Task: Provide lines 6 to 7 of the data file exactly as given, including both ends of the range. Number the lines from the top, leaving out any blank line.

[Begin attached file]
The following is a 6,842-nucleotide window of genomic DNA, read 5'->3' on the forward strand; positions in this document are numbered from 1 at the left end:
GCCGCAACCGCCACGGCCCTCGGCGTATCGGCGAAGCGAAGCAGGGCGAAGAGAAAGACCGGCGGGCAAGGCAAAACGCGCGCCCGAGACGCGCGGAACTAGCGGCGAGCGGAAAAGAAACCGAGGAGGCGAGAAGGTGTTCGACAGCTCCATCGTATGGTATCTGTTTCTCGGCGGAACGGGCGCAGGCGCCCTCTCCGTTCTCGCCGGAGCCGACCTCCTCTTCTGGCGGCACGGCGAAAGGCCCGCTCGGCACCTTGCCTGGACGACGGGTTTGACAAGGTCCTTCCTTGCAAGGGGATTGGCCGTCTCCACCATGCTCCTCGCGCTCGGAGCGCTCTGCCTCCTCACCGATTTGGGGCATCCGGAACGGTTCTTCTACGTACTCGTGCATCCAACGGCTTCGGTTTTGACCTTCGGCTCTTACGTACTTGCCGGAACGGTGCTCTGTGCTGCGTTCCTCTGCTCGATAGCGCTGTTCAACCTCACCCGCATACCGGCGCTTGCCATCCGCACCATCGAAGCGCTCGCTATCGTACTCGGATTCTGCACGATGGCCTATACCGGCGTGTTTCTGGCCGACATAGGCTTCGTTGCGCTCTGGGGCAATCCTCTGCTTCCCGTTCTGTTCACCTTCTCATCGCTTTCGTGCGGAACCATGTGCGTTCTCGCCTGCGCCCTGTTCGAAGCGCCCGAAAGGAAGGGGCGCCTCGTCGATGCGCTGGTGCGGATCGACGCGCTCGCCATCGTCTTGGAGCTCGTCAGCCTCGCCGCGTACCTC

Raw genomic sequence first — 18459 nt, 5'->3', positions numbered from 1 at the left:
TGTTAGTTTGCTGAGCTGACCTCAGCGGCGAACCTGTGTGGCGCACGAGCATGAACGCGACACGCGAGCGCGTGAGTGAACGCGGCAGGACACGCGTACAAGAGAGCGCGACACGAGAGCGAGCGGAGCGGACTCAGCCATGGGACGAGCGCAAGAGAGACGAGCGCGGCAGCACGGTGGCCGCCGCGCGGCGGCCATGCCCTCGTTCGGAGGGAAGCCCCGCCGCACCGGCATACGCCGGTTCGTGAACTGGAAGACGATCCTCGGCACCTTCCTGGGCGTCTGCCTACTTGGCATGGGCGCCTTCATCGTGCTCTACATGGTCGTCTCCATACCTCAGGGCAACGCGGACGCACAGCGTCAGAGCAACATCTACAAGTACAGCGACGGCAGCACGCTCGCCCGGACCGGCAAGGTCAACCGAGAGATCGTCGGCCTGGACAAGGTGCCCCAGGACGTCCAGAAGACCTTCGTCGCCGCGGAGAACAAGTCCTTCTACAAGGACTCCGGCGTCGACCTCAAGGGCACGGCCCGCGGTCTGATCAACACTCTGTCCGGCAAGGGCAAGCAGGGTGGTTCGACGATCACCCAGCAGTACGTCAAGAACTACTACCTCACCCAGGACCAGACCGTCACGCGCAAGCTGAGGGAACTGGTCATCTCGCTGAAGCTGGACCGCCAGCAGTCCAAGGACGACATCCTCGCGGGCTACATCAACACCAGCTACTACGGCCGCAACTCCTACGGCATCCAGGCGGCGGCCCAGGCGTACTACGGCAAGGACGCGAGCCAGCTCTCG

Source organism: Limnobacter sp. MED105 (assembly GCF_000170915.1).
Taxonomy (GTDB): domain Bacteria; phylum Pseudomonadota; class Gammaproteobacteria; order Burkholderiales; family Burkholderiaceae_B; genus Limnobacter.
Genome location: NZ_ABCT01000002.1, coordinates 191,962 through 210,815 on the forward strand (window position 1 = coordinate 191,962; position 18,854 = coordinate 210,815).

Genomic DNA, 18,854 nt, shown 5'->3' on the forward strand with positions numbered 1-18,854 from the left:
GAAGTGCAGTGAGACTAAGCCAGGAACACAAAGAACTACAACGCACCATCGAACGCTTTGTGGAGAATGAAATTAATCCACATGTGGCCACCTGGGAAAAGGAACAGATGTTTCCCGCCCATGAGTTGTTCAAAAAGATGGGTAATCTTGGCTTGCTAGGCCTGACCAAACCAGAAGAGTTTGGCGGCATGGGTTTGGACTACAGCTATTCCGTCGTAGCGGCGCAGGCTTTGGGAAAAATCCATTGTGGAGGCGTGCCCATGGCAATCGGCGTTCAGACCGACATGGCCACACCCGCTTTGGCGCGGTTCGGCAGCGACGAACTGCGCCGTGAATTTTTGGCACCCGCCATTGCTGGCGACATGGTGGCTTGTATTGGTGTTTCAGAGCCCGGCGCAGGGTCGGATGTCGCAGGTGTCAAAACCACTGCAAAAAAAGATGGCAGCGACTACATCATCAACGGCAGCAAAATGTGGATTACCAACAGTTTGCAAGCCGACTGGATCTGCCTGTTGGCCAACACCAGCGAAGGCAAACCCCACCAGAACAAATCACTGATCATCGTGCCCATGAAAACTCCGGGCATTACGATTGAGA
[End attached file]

Taxonomy (GTDB): domain Bacteria; phylum Pseudomonadota; class Gammaproteobacteria; order Burkholderiales; family Burkholderiaceae_B; genus Limnobacter.
Genome location: NZ_ABCT01000002.1, coordinates 191,962 through 210,815 on the forward strand (window position 1 = coordinate 191,962; position 18,854 = coordinate 210,815).